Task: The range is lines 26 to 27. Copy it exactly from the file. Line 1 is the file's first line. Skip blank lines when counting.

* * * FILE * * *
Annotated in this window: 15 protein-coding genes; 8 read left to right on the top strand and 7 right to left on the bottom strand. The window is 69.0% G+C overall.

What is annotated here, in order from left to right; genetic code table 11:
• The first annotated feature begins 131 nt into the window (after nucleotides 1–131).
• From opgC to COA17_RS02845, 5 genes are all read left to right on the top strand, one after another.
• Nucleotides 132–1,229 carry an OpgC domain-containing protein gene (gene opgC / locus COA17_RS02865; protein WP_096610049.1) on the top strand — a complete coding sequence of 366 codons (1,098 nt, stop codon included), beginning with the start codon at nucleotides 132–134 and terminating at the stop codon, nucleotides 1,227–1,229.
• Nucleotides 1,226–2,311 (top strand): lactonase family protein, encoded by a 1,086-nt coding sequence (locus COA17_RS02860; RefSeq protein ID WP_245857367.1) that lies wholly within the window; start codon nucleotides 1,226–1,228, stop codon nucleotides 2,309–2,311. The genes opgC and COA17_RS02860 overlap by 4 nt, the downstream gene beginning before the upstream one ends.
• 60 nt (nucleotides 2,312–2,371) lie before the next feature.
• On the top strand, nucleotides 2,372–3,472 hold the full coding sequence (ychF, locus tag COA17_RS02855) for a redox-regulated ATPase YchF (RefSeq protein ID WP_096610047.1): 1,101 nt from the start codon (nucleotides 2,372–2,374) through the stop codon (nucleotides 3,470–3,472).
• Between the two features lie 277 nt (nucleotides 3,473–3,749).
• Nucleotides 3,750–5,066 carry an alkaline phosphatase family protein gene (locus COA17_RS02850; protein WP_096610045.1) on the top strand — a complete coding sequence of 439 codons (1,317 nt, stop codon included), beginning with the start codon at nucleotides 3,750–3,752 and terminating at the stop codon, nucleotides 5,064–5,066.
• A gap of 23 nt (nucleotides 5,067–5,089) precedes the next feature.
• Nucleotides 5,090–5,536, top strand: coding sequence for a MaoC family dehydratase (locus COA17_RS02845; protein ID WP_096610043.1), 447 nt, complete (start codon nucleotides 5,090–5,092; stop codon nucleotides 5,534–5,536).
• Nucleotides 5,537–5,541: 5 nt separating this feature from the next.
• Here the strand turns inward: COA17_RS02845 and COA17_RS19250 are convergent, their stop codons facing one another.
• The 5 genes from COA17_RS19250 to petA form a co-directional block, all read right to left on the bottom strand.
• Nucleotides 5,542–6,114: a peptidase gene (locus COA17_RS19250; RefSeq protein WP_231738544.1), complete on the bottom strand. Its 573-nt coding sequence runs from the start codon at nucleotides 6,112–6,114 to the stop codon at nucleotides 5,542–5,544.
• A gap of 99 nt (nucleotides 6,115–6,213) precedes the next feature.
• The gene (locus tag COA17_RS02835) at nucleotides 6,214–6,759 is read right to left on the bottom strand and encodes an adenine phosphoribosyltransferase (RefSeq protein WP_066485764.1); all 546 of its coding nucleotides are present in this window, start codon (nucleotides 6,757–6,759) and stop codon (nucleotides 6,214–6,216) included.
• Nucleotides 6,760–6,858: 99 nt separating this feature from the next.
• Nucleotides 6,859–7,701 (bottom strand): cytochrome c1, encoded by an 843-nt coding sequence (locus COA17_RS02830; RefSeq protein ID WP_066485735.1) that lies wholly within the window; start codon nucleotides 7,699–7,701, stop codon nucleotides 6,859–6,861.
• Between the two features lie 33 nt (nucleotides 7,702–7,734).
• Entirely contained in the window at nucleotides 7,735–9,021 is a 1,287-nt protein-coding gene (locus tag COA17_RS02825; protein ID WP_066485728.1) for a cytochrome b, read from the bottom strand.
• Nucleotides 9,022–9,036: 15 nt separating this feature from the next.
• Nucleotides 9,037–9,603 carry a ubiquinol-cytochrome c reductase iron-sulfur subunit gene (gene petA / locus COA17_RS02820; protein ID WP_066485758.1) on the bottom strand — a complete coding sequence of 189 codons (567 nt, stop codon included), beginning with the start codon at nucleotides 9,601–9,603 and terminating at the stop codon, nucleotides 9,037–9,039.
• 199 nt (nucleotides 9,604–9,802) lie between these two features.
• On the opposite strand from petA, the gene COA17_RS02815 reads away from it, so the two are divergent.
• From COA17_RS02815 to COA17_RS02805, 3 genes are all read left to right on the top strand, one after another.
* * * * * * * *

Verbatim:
• On the opposite strand from petA, the gene COA17_RS02815 reads away from it, so the two are divergent.
• From COA17_RS02815 to COA17_RS02805, 3 genes are all read left to right on the top strand, one after another.